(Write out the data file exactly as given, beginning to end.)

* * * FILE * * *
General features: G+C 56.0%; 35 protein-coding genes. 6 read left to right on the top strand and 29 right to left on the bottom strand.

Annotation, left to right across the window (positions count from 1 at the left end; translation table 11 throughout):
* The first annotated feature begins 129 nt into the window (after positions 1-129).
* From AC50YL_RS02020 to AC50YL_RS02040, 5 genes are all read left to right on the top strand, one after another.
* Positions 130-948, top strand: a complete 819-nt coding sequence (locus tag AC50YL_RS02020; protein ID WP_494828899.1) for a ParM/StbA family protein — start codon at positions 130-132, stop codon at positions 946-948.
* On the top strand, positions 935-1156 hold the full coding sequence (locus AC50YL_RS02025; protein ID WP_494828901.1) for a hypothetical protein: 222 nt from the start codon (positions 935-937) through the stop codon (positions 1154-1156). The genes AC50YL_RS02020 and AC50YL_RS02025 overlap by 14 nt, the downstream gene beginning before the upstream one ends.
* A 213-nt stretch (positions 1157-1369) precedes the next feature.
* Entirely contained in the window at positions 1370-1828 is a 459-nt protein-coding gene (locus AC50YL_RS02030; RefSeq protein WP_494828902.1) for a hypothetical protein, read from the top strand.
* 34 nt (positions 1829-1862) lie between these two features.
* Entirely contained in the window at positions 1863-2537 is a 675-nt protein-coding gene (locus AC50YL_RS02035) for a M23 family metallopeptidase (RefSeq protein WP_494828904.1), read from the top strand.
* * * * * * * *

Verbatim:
General features: G+C 56.0%; 35 protein-coding genes. 6 read left to right on the top strand and 29 right to left on the bottom strand.

Annotation, left to right across the window (positions count from 1 at the left end; translation table 11 throughout):
* The first annotated feature begins 129 nt into the window (after positions 1-129).
* From AC50YL_RS02020 to AC50YL_RS02040, 5 genes are all read left to right on the top strand, one after another.
* Positions 130-948, top strand: a complete 819-nt coding sequence (locus tag AC50YL_RS02020; protein ID WP_494828899.1) for a ParM/StbA family protein — start codon at positions 130-132, stop codon at positions 946-948.
* On the top strand, positions 935-1156 hold the full coding sequence (locus AC50YL_RS02025; protein ID WP_494828901.1) for a hypothetical protein: 222 nt from the start codon (positions 935-937) through the stop codon (positions 1154-1156). The genes AC50YL_RS02020 and AC50YL_RS02025 overlap by 14 nt, the downstream gene beginning before the upstream one ends.
* A 213-nt stretch (positions 1157-1369) precedes the next feature.
* Entirely contained in the window at positions 1370-1828 is a 459-nt protein-coding gene (locus AC50YL_RS02030; RefSeq protein WP_494828902.1) for a hypothetical protein, read from the top strand.
* 34 nt (positions 1829-1862) lie between these two features.
* Entirely contained in the window at positions 1863-2537 is a 675-nt protein-coding gene (locus AC50YL_RS02035) for a M23 family metallopeptidase (RefSeq protein WP_494828904.1), read from the top strand.